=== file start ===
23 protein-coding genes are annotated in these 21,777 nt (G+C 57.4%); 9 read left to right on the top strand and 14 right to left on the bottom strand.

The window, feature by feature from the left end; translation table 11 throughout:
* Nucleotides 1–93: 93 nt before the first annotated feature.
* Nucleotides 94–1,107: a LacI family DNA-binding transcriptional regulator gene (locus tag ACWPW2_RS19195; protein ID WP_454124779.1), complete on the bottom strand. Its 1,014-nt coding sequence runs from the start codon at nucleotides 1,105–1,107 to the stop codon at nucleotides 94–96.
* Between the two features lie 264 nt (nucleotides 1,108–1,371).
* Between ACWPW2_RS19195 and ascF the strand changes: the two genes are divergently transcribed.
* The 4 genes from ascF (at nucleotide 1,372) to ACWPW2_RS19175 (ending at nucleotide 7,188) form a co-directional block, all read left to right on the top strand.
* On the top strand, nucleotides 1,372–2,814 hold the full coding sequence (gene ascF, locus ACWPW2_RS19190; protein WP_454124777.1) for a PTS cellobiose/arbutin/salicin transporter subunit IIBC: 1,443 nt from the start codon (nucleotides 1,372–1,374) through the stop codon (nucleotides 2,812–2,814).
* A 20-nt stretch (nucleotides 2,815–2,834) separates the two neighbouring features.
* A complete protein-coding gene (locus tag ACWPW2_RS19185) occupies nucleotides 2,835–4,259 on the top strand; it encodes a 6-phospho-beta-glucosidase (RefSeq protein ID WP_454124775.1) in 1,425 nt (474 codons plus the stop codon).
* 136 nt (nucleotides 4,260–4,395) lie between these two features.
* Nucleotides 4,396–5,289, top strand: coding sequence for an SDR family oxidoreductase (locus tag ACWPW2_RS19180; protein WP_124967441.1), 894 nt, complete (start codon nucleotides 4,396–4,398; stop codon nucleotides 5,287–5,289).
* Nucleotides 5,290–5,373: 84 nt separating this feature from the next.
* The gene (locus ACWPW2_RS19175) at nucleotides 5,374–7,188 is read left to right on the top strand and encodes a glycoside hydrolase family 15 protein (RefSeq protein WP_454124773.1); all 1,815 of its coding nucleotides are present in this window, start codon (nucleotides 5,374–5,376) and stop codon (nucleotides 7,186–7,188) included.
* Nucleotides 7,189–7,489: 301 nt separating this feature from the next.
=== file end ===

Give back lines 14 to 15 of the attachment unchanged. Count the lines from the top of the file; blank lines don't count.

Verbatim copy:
* The gene (locus ACWPW2_RS19175) at nucleotides 5,374–7,188 is read left to right on the top strand and encodes a glycoside hydrolase family 15 protein (RefSeq protein WP_454124773.1); all 1,815 of its coding nucleotides are present in this window, start codon (nucleotides 5,374–5,376) and stop codon (nucleotides 7,186–7,188) included.
* Nucleotides 7,189–7,489: 301 nt separating this feature from the next.